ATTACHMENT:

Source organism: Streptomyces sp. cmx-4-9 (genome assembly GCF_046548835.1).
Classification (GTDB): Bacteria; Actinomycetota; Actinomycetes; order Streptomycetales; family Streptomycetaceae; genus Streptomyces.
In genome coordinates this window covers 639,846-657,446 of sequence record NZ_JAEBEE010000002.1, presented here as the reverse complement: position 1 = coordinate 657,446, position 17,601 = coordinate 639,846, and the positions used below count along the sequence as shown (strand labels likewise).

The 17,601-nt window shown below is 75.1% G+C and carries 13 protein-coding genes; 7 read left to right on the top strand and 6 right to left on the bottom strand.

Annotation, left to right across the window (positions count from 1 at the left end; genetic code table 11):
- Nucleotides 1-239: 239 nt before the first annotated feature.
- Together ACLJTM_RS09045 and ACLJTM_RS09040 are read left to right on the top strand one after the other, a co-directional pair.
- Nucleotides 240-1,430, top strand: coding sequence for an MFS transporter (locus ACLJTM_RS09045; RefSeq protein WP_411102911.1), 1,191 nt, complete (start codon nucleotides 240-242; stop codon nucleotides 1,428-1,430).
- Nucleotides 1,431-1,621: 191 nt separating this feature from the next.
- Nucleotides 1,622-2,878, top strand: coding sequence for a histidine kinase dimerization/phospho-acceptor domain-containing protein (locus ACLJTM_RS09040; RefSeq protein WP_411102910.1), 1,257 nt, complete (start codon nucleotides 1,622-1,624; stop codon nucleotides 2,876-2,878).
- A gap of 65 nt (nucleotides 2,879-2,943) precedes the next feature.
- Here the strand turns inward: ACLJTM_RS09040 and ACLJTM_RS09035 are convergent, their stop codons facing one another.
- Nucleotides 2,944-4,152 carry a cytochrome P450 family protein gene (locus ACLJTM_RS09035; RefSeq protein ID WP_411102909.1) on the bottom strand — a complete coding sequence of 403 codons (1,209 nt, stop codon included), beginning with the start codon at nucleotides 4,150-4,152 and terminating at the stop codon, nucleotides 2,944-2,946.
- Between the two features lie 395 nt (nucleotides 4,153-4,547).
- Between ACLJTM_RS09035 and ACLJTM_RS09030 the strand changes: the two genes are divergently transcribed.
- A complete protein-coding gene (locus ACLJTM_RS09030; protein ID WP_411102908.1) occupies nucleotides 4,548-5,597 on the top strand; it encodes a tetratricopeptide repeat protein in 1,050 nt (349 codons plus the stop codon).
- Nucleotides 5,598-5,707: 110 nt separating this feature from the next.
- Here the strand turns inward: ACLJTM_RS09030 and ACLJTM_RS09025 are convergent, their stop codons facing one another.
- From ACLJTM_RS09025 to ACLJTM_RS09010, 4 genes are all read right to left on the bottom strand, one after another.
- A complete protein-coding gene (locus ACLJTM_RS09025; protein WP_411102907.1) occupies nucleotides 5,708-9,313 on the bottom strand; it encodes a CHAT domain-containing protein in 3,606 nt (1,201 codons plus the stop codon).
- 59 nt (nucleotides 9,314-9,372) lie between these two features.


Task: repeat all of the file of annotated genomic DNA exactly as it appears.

Source organism: Streptomyces sp. cmx-4-9 (genome assembly GCF_046548835.1).
Classification (GTDB): Bacteria; Actinomycetota; Actinomycetes; order Streptomycetales; family Streptomycetaceae; genus Streptomyces.
In genome coordinates this window covers 639,846-657,446 of sequence record NZ_JAEBEE010000002.1, presented here as the reverse complement: position 1 = coordinate 657,446, position 17,601 = coordinate 639,846, and the positions used below count along the sequence as shown (strand labels likewise).

The 17,601-nt window shown below is 75.1% G+C and carries 13 protein-coding genes; 7 read left to right on the top strand and 6 right to left on the bottom strand.

Annotation, left to right across the window (positions count from 1 at the left end; genetic code table 11):
- Nucleotides 1-239: 239 nt before the first annotated feature.
- Together ACLJTM_RS09045 and ACLJTM_RS09040 are read left to right on the top strand one after the other, a co-directional pair.
- Nucleotides 240-1,430, top strand: coding sequence for an MFS transporter (locus ACLJTM_RS09045; RefSeq protein WP_411102911.1), 1,191 nt, complete (start codon nucleotides 240-242; stop codon nucleotides 1,428-1,430).
- Nucleotides 1,431-1,621: 191 nt separating this feature from the next.
- Nucleotides 1,622-2,878, top strand: coding sequence for a histidine kinase dimerization/phospho-acceptor domain-containing protein (locus ACLJTM_RS09040; RefSeq protein WP_411102910.1), 1,257 nt, complete (start codon nucleotides 1,622-1,624; stop codon nucleotides 2,876-2,878).
- A gap of 65 nt (nucleotides 2,879-2,943) precedes the next feature.
- Here the strand turns inward: ACLJTM_RS09040 and ACLJTM_RS09035 are convergent, their stop codons facing one another.
- Nucleotides 2,944-4,152 carry a cytochrome P450 family protein gene (locus ACLJTM_RS09035; RefSeq protein ID WP_411102909.1) on the bottom strand — a complete coding sequence of 403 codons (1,209 nt, stop codon included), beginning with the start codon at nucleotides 4,150-4,152 and terminating at the stop codon, nucleotides 2,944-2,946.
- Between the two features lie 395 nt (nucleotides 4,153-4,547).
- Between ACLJTM_RS09035 and ACLJTM_RS09030 the strand changes: the two genes are divergently transcribed.
- A complete protein-coding gene (locus ACLJTM_RS09030; protein ID WP_411102908.1) occupies nucleotides 4,548-5,597 on the top strand; it encodes a tetratricopeptide repeat protein in 1,050 nt (349 codons plus the stop codon).
- Nucleotides 5,598-5,707: 110 nt separating this feature from the next.
- Here the strand turns inward: ACLJTM_RS09030 and ACLJTM_RS09025 are convergent, their stop codons facing one another.
- From ACLJTM_RS09025 to ACLJTM_RS09010, 4 genes are all read right to left on the bottom strand, one after another.
- A complete protein-coding gene (locus ACLJTM_RS09025; protein WP_411102907.1) occupies nucleotides 5,708-9,313 on the bottom strand; it encodes a CHAT domain-containing protein in 3,606 nt (1,201 codons plus the stop codon).
- 59 nt (nucleotides 9,314-9,372) lie between these two features.